WASHINGTON, D.C. - The U.S. government shut down the Megaupload.com content-sharing website, charging its founders and several employees with massive copyright infringement, the latest skirmish in a high-profile battle against piracy of movies and music.
The Department of Justice announced the indictment and arrests of four company executives on Thursday as debate in Washington reaches a fever pitch over online piracy. Lawmakers are trying to craft legislation that balances cracking down on violators while avoiding censorship of the Internet.
The movie and music industries want Congress to crack down on Internet piracy and content theft. Major Internet companies like Google and Facebook have complained that current drafts of the legislation would lead to censorship.
A Justice Department official said the timing of the arrests was not related to the battle in Congress.
Yet some of the most vocal critics of the bills, known as the Stop Online Piracy Act, or SOPA, and Protect IP Act (PIPA),
quickly moved to show their opposition to the shutdown of Megaupload.com.
Hackers attacked the public websites of the Justice Department, the world's largest music company Universal Music, and the two big trade groups that represent the music and film industries.
"The government takes down Megaupload? 15 minutes later Anonymous takes down government & record label sites," a member of Anonymous said via Twitter.
Representatives with the Justice Department and Recording Industry Association of America declined comment on the attacks. Officials with Universal Music could not immediately be reached.
Motion Picture Association of America spokesman Howard Gantman said his group was working with law enforcement to identify the attackers.
The group, dubbed by prosecutors as "Mega Conspiracy," was accused of engaging in a scheme that took more than $500 million away from copyright holders and generated over $175 million in proceeds from subscriptions and advertising, according to the indictment unsealed on Thursday.
"In exchange for payment, the Mega Conspiracy provides fast reproduction and distribution of infringing copies of copyrighted works from its servers located around the world," the indictment said.
U.S. Justice Department officials said that the estimate of $500 million in economic harm to copyright holders was on the low end and likely significantly more.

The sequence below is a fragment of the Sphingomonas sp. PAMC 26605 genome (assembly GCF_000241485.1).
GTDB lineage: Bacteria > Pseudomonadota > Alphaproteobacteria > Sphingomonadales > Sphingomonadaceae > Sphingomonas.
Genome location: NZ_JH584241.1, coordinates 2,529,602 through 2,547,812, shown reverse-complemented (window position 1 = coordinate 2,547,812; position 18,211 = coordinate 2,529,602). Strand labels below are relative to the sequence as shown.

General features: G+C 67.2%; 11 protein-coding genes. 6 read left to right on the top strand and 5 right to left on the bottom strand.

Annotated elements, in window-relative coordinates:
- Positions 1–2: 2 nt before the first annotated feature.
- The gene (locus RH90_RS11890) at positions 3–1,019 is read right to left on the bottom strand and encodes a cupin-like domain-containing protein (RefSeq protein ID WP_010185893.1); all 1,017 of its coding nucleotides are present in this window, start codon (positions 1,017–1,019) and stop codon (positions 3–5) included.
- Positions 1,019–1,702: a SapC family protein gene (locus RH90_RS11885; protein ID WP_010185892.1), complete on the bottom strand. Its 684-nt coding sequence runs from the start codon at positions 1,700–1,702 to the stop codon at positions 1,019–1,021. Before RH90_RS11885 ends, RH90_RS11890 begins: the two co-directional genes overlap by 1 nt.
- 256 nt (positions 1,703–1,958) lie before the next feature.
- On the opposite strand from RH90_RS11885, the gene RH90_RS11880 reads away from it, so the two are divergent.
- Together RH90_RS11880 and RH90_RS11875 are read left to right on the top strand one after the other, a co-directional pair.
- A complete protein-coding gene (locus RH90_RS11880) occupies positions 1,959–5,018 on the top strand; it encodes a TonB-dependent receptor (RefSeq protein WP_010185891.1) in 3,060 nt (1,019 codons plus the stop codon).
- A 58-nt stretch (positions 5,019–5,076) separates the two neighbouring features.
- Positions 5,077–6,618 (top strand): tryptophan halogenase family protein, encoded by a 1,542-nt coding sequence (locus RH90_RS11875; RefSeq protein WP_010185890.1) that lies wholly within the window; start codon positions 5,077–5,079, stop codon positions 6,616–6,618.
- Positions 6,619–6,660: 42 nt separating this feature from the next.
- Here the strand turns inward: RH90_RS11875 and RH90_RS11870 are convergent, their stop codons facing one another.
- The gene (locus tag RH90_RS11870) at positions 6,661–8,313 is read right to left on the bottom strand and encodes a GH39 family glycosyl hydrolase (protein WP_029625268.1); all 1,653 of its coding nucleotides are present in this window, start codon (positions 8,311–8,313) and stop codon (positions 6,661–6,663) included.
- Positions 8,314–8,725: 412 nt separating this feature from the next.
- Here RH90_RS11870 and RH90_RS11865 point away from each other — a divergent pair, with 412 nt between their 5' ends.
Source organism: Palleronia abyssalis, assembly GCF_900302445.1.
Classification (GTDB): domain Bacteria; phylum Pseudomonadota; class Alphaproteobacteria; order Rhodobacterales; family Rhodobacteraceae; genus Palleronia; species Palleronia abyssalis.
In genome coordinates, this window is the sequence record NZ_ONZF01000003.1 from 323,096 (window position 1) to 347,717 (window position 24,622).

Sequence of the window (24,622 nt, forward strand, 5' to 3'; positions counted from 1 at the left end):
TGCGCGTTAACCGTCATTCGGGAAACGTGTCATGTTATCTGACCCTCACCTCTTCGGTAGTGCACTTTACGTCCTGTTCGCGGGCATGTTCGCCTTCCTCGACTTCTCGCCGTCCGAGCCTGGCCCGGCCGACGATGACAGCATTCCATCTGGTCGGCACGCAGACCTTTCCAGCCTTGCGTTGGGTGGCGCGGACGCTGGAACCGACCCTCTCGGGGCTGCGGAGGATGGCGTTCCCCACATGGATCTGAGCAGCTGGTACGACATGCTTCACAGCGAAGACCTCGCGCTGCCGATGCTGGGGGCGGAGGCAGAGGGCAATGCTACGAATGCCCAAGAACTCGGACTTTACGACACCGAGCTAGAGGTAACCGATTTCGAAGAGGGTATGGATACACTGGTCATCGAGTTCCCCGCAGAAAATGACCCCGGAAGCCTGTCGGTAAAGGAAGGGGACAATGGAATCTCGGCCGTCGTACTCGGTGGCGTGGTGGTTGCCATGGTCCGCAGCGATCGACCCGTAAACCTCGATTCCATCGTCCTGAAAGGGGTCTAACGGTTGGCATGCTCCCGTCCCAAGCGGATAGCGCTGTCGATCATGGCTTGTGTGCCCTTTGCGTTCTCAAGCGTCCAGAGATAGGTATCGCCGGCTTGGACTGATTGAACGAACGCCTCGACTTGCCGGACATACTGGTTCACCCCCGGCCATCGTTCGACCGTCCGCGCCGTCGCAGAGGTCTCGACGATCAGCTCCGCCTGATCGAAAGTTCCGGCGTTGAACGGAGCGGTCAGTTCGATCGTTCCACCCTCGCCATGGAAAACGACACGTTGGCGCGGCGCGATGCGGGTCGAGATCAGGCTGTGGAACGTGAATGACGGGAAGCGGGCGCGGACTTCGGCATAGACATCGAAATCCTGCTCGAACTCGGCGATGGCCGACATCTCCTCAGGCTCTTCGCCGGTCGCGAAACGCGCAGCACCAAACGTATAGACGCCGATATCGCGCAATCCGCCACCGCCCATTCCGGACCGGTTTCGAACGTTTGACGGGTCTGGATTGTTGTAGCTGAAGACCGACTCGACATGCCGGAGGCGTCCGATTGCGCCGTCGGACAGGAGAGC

A federal court in Virginia ordered the seizure of 18 domain names associated with the group. Further, some 20 search warrants were executed in the United States and eight other countries and about $50 million in assets and targeted sites were also seized.
The founders of the company — Kim Dotcom, who is also known as Kim Schmitz and Kim Tim Jim Vestor, and Mathias Ortmann — were charged. The company's chief marketing and sales officer, Finn Batato, head of development Sven Echternach and other company officials were also charged.
Dotcom, Batato, Ortmann and another individual charged were arrested in Auckland, New Zealand, by local authorities on Thursday and will face extradition hearings, the U.S. Justice Department said. Echternach and two others charged remain at large.
The allegations included copyright infringement as well as conspiracy to commit copyright infringement, conspiracy to commit money laundering and conspiracy to commit racketeering.
If convicted, the maximum penalties are 20 years for conspiracy to commit racketeering and to commit money laundering and five years for each count of copyright infringement and five years for conspiracy to commit copyright infringement.
The companies charged, Megaupload Ltd and Vestor Ltd, were both registered in Hong Kong and owned either in large part or solely by Dotcom. A lawyer who has previously worked with Megaupload was not immediately available for comment.
Megaupload has boasted of having more than 150 million registered users and 50 million daily visitors, according to the indictment. At one point, it was estimated to be the 13th most frequently visited website on the Internet.
Users could upload material to the company's sites which then would create a link that could be distributed. The sites, which included video, music and pornography, did not provide search capabilities but rather relied on others to publish the links, the indictment said.
Users could purchase memberships to the site to obtain faster upload and download services, the primary source of revenue. Material that was not regularly downloaded was deleted and financial incentives were offered for popular content, according to the charges.
The web page with the link to the copyrighted material would include advertisements, another source of revenue.
If copyright holders complained about a specific link to the website, prosecutors said that Megaupload.com would remove that link but scores of others existed to the same material, according to prosecutors.
Other material found uploaded included child pornography and terrorism propaganda videos, according to the indictment. The U.S. government's investigation began in March 2010.
(Reporting by Jeremy Pelofsky and Jim Finkle; Additional reporting by Diane Bartz and Yinka Adegoke; Editing by Gary Hill, Phil Berlowitz)
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